Feb 14, 2024 - News

Utah school board official disciplined after targeting teen athlete over gender

A portrait of a white woman with brown hair and white shirt.

Portrait of Utah State Board of Education member Natalie Cline. Image via USBE

The Utah State Board of Education on Wednesday took steps to limit the participation of fellow member Natalie Cline after she posted photos of a high school basketball player on social media, questioning her gender.

  • Cline's social media followers then targeted the girl with hate speech and threats.

Details: The board voted unanimously to remove Cline from all committees, barred her from attending advisory committee meetings and prohibited her from placing items on any meeting agendas until her current term ends.

  • They also requested her immediate resignation.
  • "The crux of the issue is that a line here has been crossed," said member Christina Boggess, a Republican who frequently votes with Cline.

The big picture: The measures are the most severe actions the board can legally take against a member — unless lawmakers move forward on a proposal to empower the board to impeach one of its own.

Catch up fast: The girl targeted by Cline faced threats and harassment, prompting the Granite School District to ramp up security in her school.

The other side: In letters Cline posted to Facebook on Tuesday and Wednesday, she accused the board and other state officials of bias and election interference.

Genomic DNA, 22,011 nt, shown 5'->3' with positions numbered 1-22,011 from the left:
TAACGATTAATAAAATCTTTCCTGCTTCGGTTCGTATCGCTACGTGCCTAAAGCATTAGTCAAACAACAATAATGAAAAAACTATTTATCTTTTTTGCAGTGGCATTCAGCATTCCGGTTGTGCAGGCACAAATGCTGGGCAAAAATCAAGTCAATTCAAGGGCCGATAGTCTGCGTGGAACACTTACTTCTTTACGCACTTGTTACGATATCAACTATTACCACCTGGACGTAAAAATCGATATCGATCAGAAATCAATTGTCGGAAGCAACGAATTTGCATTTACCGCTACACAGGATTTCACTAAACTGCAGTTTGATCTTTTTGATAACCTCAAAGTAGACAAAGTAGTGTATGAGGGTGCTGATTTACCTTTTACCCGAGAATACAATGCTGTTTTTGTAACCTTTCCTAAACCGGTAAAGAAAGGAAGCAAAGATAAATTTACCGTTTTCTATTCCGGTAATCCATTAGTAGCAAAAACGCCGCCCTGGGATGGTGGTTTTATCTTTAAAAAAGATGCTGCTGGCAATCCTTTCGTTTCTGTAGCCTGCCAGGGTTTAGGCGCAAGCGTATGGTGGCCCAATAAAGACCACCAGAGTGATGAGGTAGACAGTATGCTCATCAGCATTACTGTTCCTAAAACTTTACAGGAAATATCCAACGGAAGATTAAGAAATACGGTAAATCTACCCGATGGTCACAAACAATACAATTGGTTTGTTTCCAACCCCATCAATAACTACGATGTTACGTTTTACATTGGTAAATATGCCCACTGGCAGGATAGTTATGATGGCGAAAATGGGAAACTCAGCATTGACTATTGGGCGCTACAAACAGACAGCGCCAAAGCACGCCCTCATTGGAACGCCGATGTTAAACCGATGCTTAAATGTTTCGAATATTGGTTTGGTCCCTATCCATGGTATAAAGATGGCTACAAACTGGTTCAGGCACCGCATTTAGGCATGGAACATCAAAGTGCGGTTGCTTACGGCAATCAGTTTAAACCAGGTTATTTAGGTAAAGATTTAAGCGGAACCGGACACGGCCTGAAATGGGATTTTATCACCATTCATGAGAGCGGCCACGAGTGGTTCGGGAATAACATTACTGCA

• "Your actions today will be seen as the Board endorsing my primary opponent and the culmination of three years of efforts by the Board to remove me and silence the voices of the voters I represent," she wrote.
  • Cline, who represents southwest Salt Lake County, will run against challenger Amanda Bollinger, an administrator with the Jordan School District, in the county Republican convention April 13. Cline argued the board cannot receive complaints less than 60 days before an election.

Yes, but: In a prepared statement Wednesday, a board spokesperson wrote that the election laws that Cline referred to don't apply to state school board members, and the 60 day threshold for complaints only applies to elections, not conventions.

What they're saying: "Since I took office in 2021, the USBE has harassed me on multiple occasions for my social media posts and abused its processes, in an attempt to damage my reputation with my voters," Cline wrote Wednesday.

Of note: Cline did not attend Wednesday's meeting, saying she had inadequate time to prepare answers to the allegations.

Flashback: The board in 2021 issued a letter of reprimand after determining Cline "incited hate speech" on social media when she posted a photo of a pride flag at a church facility adjacent to Layton High School, triggering threats.

  • It cleared Cline of wrongdoing last year after investigating complaints that she accused schools of supporting child sex trafficking and allegedly questioned the gender identity of a USBE staffer during a public presentation.

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